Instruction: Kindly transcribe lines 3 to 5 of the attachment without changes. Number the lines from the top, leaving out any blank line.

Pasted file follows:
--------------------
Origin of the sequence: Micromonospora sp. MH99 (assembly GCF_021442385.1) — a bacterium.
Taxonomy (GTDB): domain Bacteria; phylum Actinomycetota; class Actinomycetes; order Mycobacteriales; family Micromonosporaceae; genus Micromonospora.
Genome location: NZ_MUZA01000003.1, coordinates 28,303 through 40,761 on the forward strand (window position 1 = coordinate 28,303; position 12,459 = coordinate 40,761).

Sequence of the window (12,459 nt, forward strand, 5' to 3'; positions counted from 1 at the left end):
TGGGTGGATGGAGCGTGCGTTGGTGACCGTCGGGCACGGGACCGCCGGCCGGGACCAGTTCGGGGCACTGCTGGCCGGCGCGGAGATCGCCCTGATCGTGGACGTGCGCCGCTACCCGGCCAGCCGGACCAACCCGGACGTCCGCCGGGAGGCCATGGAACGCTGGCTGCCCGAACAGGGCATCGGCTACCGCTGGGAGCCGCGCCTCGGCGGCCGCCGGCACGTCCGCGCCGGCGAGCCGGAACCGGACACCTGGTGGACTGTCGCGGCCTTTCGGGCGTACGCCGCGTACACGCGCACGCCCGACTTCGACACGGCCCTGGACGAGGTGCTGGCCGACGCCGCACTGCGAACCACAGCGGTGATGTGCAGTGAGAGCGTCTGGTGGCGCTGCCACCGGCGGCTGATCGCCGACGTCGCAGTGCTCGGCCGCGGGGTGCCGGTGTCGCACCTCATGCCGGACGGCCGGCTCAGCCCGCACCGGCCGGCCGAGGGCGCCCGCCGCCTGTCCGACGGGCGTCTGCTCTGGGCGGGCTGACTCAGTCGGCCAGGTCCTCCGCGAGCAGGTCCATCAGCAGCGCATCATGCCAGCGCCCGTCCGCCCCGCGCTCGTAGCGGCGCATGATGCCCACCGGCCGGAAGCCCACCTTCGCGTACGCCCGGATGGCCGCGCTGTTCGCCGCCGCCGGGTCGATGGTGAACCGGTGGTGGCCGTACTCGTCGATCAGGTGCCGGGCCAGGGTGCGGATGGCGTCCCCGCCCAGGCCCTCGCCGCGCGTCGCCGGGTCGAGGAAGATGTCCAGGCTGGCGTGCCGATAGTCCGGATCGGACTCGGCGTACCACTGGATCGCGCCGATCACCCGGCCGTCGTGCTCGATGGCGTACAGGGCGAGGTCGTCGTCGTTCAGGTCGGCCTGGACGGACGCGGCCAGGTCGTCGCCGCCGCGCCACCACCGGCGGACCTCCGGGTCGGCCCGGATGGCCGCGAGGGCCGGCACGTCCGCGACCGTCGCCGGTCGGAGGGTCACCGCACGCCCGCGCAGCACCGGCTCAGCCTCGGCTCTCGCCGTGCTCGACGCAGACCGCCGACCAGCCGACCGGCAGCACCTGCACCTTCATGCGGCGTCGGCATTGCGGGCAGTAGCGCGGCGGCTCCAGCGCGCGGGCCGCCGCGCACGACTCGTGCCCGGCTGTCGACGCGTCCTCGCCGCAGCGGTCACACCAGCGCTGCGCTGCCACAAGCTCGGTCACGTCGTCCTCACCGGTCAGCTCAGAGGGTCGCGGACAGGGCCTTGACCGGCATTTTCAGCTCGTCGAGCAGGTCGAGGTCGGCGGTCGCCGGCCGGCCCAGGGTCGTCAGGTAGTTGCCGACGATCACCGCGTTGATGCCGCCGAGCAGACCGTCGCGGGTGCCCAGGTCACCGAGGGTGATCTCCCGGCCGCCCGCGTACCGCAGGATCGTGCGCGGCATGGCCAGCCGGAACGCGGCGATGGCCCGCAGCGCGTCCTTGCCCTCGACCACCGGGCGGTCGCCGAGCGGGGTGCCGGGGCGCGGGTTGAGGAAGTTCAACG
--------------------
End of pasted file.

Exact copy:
Genome location: NZ_MUZA01000003.1, coordinates 28,303 through 40,761 on the forward strand (window position 1 = coordinate 28,303; position 12,459 = coordinate 40,761).

Sequence of the window (12,459 nt, forward strand, 5' to 3'; positions counted from 1 at the left end):
TGGGTGGATGGAGCGTGCGTTGGTGACCGTCGGGCACGGGACCGCCGGCCGGGACCAGTTCGGGGCACTGCTGGCCGGCGCGGAGATCGCCCTGATCGTGGACGTGCGCCGCTACCCGGCCAGCCGGACCAACCCGGACGTCCGCCGGGAGGCCATGGAACGCTGGCTGCCCGAACAGGGCATCGGCTACCGCTGGGAGCCGCGCCTCGGCGGCCGCCGGCACGTCCGCGCCGGCGAGCCGGAACCGGACACCTGGTGGACTGTCGCGGCCTTTCGGGCGTACGCCGCGTACACGCGCACGCCCGACTTCGACACGGCCCTGGACGAGGTGCTGGCCGACGCCGCACTGCGAACCACAGCGGTGATGTGCAGTGAGAGCGTCTGGTGGCGCTGCCACCGGCGGCTGATCGCCGACGTCGCAGTGCTCGGCCGCGGGGTGCCGGTGTCGCACCTCATGCCGGACGGCCGGCTCAGCCCGCACCGGCCGGCCGAGGGCGCCCGCCGCCTGTCCGACGGGCGTCTGCTCTGGGCGGGCTGACTCAGTCGGCCAGGTCCTCCGCGAGCAGGTCCATCAGCAGCGCATCATGCCAGCGCCCGTCCGCCCCGCGCTCGTAGCGGCGCATGATGCCCACCGGCCGGAAGCCCACCTTCGCGTACGCCCGGATGGCCGCGCTGTTCGCCGCCGCCGGGTCGATGGTGAACCGGTGGTGGCCGTACTCGTCGATCAGGTGCCGGGCCAGGGTGCGGATGGCGTCCCCGCCCAGGCCCTCGCCGCGCGTCGCCGGGTCGAGGAAGATGTCCAGGCTGGCGTGCCGATAGTCCGGATCGGACTCGGCGTACCACTGGATCGCGCCGATCACCCGGCCGTCGTGCTCGATGGCGTACAGGGCGAGGTCGTCGTCGTTCAGGTCGGCCTGGACGGACGCGGCCAGGTCGTCGCCGCCGCGCCACCACCGGCGGACCTCCGGGTCGGCCCGGATGGCCGCGAGGGCCGGCACGTCCGCGACCGTCGCCGGTCGGAGGGTCACCGCACGCCCGCGCAGCACCGGCTCAGCCTCGGCTCTCGCCGTGCTCGACGCAGACCGCCGACCAGCCGACCGGCAGCACCTGCACCTTCATGCGGCGTCGGCATTGCGGGCAGTAGCGCGGCGGCTCCAGCGCGCGGGCCGCCGCGCACGACTCGTGCCCGGCTGTCGACGCGTCCTCGCCGCAGCGGTCACACCAGCGCTGCGCTGCCACAAGCTCGGTCACGTCGTCCTCACCGGTCAGCTCAGAGGGTCGCGGACAGGGCCTTGACCGGCATTTTCAGCTCGTCGAGCAGGTCGAGGTCGGCGGTCGCCGGCCGGCCCAGGGTCGTCAGGTAGTTGCCGACGATCACCGCGTTGATGCCGCCGAGCAGACCGTCGCGGGTGCCCAGGTCACCGAGGGTGATCTCCCGGCCGCCCGCGTACCGCAGGATCGTGCGCGGCATGGCCAGCCGGAACGCGGCGATGGCCCGCAGCGCGTCCTTGCCCTCGACCACCGGGCGGTCGCCGAGCGGGGTGCCGGGGCGCGGGTTGAGGAAGTTCAACG